Historical demographic data are limited, however tax registries and census data give an approximate idea of population size and rate of demographic growth through the centuries (Table 4). A small size of the original population is suggested by the fact that although most of the migrants arriving in Europe in the 11th-12th century remained within the limits of the Ottoman Empire [1,75], the overall number of Roma in its Balkan provinces in the 15th century was estimated at only 17,000.
Table 4

Data on the historical demography of the Roma [ref. 1,75,98]

Source

Period

Region

Population size

Ottoman Empire Tax

15th century

Balkan Provinces

17,000

Registries

16th century

Balkan Provinces

65,000

 

16th century

Bulgaria only

5,700

Ottoman Empire

17th century

Balkan Provinces

11-15,000 males of

Army List

  

military age

Austro-Hungarian Empire

1772

Transylvania

39,000

Census Data

1837

Transylvania

53,000

 

1893

Transylvania

105,000

Bulgaria

1881-1885

Bulgaria

62,324

Census Data

   

During its subsequent history in Europe, this founder population split into numerous socially divided and geographically dispersed endogamous groups, with historical records from different parts of the continent consistently describing the travelling Gypsies as "a group of 30 to 100 people led by an elder" [1,2]. These splits, a possible compound product of the ancestral tradition of the jatis of India, and the new social pressures in Europe (e.g. Gypsy slavery in Romania [76] and repressive legislation banning Gypsies from most western European countries [1,2]), can be regarded as secondary bottlenecks, reducing further the number of unrelated founders in each group. The historical formation of the present-day 8 million Romani population of Europe is therefore the product of the complex initial migrations of numerous small groups, superimposed on which are two large waves of recent migrations from the Balkans into Western Europe, in the 19th - early 20th century, after the abolition of slavery in Rumania [1,2,76] and over the last decade, after the political changes in Eastern Europe [7,8].

The Group is still the primary building block of the social organisation of the Roma [1,2]. Group identity and the ensuing divisions and rules of endogamy are based on tradition, customs and organs of self-rule, language and dialects, trades, history of migrations, and religion. Individual groups can be classified into major metagroups [1,2,75]: the Roma of East European extraction; the Sinti in Germany and Manouches in France and Catalonia; the Kaló in Spain, Ciganos in Portugal and Gitans of southern France; and the Romanichals of Britain [1]. The greatest diversity is found in the Balkans, where numerous groups with well defined social boundaries exist. The 700-800,000 Roma in Bulgaria belong to three metagroups, comprising a large number of smaller groups [75].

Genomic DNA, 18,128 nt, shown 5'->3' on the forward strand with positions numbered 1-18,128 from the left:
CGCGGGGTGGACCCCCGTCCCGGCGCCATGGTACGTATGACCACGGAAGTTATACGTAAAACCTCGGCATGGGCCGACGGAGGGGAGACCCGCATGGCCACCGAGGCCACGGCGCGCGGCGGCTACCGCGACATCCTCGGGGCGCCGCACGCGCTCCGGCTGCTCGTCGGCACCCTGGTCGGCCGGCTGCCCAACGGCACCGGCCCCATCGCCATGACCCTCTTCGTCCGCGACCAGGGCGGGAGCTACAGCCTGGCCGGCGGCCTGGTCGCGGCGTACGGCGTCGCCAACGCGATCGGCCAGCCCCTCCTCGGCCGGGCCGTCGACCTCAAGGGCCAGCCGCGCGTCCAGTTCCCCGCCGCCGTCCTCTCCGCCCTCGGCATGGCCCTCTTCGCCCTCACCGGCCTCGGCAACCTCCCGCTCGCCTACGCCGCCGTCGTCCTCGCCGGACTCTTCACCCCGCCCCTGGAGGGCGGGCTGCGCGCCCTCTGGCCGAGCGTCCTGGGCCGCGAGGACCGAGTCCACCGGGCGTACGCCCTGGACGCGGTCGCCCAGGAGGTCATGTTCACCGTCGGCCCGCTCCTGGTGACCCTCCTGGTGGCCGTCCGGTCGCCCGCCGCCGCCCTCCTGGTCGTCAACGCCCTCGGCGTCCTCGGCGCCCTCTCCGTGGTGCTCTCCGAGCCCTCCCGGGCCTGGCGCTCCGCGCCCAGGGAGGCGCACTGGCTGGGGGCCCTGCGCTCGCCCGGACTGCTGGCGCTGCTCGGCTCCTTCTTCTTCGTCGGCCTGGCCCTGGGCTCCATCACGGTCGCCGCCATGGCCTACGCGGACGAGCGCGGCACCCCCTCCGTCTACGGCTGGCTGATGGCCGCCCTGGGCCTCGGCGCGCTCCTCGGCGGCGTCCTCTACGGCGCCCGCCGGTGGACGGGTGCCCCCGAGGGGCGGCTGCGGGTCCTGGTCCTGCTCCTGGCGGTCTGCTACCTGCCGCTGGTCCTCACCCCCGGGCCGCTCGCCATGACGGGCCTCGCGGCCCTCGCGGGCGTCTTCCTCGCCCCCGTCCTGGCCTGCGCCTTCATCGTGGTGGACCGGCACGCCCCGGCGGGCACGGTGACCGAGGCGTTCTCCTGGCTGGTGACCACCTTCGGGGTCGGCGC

Linguistics, history and cultural anthropology suggest two major, equally plausible historical scenarios that could lead to a "jigsaw puzzle" of founder populations: (i) a genetically substructured ancestral population, where the old social traditions of strict endogamy have been retained and subsequent splits of the comprising groups have enhanced the original genetic differences; (ii) a small homogeneous ancestral population spawning numerous subgroups where strong drift effects have resulted in substantial genetic divergence. Genetic research has indeed faced the "jigsaw puzzle" and has thus far been unable to resolve it. The genetic data provide evidence of population stratification, however a closer examination is precluded by the random cross-section sampling design of most population genetic studies, where the traditional social organisation and self-identity of the Roma have been ignored and subjects classified on the basis of the political boundaries of Europe. The relationship between social organisation and genetic structure does not appear to be straightforward and is still to be addressed in population genetic research based on the long standing identity of Gypsy groups. The issue is of relevance to public health policies and the targeted prevention of mendelian disorders, as well as to future studies of genetically complex disorders.